Anonymous said...

LOVE revisiting both poems ~ since ALL your poems are excellent, you could have posted any of them.

REALLY LOVE the cowgirl hat! ROCKIN' BABY, ROCKIN'!!!!!

{and NO i did NOT post a haikū!

Sherry Blue Sky said...

Oh my heart is just so FULL of these poems. Especially the second one.......what a wonderful, heart-filling tale. Love the Weebles reference. And "zen as a zebra in a hay factory"....and the Great Auk! And the arcs moving in opposite directions, together. I feel like I have just enjoyed the most delectable feast. My compliments to the cook!

G-Man said...


Housecoat with a Cowboy Hat?


Susie Clevenger said...

Both poems are great. I feel a little of my experience in the first one. Love your storytelling. It is so fantastic that a first love left you with so many wonderful things and to still be your muse is really something...I know I will never be disappointed when I stop by here to read!! Love your photo!!

Hannah said...

In your first, I love the voice...almost childlike in the purity and imagination. I really enjoy the thunderhead-lightening-portion and the opening with blackberry vines for arms...excellent writing, Shay!

I love these, "as calm and smooth as new snow." "untroubled as a blue sky in May" and the like...

Great use of dialogue as usual!

Wonderful challenge...thank you!

Ella said...

I am smitten with your first poem! It is like breathing Alaska air-I use to live there-glorious and peaceful, with those blackberry vines, the bear, the lightening...gorgeous!

The second one has this layers of life feel to me-like a decadent wine.

I love the smile you wear with that hat ;D

Helen said...

I could never tire of reading your poetry. Loved both poems for wildly differing reasons, you know how to reach us down deep where it counts.

Helen said...

PS ... That hat perched atop your head? Priceless image.

gabrielle said...

I’m with Susie. We grew up wild. In spite of the duct tape lies that tried to bind us. We grew up wild.

Anonymous said...

Reading you is like taking in a Western vista - raw and primal with dancing cowgirls, too. The first poem is the myth inside the second, what comes after our personal story goes to sleep & dreams. Always great to read you though I'm not always sure I should. - Brendan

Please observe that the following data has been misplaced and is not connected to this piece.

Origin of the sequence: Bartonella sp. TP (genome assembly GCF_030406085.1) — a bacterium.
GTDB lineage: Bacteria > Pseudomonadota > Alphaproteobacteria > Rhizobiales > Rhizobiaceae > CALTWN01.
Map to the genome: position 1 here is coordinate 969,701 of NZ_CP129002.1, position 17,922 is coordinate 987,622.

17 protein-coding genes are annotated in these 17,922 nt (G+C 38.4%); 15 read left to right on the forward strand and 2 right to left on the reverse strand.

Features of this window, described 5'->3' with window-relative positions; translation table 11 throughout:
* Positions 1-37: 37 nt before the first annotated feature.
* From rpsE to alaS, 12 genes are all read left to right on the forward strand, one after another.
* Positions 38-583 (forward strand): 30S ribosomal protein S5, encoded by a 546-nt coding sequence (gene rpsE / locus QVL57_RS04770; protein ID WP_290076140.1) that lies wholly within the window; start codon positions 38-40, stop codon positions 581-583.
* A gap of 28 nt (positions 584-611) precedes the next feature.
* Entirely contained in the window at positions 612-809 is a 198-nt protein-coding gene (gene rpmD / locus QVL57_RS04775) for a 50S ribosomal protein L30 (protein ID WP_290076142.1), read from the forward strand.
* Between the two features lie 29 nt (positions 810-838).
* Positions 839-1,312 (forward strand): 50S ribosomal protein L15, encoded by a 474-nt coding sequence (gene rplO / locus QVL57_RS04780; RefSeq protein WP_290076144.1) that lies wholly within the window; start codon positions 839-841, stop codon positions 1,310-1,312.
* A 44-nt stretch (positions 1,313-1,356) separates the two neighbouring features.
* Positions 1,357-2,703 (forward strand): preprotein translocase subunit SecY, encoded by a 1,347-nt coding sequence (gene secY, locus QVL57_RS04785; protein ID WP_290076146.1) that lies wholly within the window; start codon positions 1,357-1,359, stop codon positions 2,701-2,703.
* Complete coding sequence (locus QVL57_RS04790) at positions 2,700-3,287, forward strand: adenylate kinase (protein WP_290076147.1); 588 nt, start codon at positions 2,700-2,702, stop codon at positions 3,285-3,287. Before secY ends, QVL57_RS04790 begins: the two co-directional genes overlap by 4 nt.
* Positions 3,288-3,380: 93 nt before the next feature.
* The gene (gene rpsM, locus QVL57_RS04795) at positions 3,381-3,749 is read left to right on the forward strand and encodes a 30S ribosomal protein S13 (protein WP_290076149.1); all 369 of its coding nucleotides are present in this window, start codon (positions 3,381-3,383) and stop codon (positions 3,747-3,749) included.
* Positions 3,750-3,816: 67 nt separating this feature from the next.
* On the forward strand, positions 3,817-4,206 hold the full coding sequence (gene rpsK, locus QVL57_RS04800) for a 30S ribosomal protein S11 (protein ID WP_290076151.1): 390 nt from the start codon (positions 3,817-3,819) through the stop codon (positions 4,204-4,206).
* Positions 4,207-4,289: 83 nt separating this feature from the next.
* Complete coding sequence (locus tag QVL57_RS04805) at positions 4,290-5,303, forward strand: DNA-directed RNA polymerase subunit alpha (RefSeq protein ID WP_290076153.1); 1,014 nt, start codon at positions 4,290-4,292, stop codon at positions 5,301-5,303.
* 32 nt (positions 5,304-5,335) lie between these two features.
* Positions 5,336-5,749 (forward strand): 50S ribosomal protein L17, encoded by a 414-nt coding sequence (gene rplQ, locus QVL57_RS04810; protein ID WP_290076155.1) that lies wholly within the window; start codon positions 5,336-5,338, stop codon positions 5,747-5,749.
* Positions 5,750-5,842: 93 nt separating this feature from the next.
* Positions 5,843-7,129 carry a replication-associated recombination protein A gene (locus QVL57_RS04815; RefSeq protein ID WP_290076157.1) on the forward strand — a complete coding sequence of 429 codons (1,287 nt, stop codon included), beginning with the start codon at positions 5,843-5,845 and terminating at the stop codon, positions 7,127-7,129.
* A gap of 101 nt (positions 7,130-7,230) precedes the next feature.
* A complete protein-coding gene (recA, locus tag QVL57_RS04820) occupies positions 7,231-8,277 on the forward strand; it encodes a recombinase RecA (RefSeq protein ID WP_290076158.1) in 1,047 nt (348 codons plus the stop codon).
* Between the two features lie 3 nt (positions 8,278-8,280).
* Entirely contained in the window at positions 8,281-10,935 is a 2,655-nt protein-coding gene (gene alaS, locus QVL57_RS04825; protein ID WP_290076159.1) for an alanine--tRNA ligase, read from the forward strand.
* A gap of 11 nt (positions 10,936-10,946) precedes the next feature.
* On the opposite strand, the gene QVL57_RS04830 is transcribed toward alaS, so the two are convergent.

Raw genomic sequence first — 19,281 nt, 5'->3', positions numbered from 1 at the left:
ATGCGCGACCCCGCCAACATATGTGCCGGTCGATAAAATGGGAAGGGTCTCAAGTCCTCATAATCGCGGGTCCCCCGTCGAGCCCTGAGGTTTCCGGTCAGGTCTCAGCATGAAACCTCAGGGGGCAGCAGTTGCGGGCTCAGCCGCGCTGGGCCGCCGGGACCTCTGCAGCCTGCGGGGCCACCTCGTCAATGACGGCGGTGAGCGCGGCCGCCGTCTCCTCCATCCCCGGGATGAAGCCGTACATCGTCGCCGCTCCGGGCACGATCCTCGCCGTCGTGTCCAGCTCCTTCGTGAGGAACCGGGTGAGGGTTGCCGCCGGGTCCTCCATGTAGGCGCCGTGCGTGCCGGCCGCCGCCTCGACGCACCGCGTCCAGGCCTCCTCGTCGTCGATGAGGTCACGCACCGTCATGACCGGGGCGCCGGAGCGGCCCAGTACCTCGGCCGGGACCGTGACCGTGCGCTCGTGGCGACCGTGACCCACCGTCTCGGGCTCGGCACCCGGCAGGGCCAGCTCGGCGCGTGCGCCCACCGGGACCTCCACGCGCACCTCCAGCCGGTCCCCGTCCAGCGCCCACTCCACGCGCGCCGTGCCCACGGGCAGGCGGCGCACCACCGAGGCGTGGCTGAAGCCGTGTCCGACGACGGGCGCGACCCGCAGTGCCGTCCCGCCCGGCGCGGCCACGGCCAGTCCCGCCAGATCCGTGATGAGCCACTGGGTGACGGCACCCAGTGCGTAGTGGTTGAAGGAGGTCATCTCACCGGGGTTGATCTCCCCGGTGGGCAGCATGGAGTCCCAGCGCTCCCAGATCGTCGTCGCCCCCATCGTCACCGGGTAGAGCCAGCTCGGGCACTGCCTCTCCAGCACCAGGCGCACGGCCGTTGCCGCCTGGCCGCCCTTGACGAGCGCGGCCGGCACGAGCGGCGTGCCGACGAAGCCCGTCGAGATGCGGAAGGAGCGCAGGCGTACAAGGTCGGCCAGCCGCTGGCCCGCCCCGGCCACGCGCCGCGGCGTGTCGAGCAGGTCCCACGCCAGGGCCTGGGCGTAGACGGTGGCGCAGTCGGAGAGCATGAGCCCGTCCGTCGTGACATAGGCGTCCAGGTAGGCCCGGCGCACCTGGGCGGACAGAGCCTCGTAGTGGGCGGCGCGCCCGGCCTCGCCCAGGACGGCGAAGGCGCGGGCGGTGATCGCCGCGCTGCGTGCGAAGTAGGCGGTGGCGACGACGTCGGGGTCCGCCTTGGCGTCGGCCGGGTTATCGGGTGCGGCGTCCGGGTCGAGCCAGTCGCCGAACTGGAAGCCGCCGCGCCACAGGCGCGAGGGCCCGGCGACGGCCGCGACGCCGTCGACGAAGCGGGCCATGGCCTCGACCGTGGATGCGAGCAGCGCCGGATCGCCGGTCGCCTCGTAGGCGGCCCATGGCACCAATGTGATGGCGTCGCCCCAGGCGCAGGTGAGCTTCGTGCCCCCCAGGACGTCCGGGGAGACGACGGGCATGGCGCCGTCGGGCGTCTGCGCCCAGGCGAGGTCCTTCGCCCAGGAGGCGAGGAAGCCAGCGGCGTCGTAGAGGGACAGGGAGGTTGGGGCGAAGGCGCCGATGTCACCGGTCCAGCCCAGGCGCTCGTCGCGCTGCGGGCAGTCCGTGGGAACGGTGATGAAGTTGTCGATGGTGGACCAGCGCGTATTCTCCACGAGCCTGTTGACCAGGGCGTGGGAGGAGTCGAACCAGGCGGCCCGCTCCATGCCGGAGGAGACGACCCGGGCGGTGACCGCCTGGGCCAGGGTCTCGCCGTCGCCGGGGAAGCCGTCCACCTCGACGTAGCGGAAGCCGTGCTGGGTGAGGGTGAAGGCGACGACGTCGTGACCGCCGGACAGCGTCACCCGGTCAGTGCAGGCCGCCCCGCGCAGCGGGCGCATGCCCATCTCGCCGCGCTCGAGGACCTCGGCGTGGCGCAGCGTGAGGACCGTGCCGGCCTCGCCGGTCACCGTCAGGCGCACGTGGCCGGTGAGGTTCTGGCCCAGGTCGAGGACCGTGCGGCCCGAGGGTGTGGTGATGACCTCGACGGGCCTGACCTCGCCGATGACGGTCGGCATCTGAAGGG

Anonymous said...

i can see why they would be hard to choose between as both so different and both wonderful - the second is a story as much as a poem (though so is the first) - both entirely absorbing and uplifting. k.

Grandmother (Mary) said...

I love the first one with all it says so magically about growing up female and wild. I read it in your book and go back to it as both something I relate to and would never have thought to put that way.

Marian said...

love, love that first one. of course.
am i wrong or do you have a GorgeousCrazyGirl series? just love the story and the easy flow of both conversation and observation in that poem, which maybe i've read before, though my addled brain feels like i read other scenarios featuring that stellar character. i'd love to read them as chapters (or maybe you should write more chapters if i'm wrong about this). lovely!

Herotomost said...

Yeah every time I read your stuff I am reminded how in love with your style I on Shay, I could read it forever.

Mama Zen said...

At the Aviary is a favorite of mine. I find it incredibly moving.

Loving that hat, girlfriend!

Peggy said...

Kudos on both!! I enjoy story poems too. I liked this challenge you gave us though I could not pick a favorite. But nonetheless I posted!

Jannie Funster said...

dinos and covered wagons and shit. One of the lines that made me lol. Packards, hay factory, more lols.

"Treatment" that's so cute! :)

Good nite! I'd read more of your wonderful words, but it's a school night, so I best be a turnin' in!!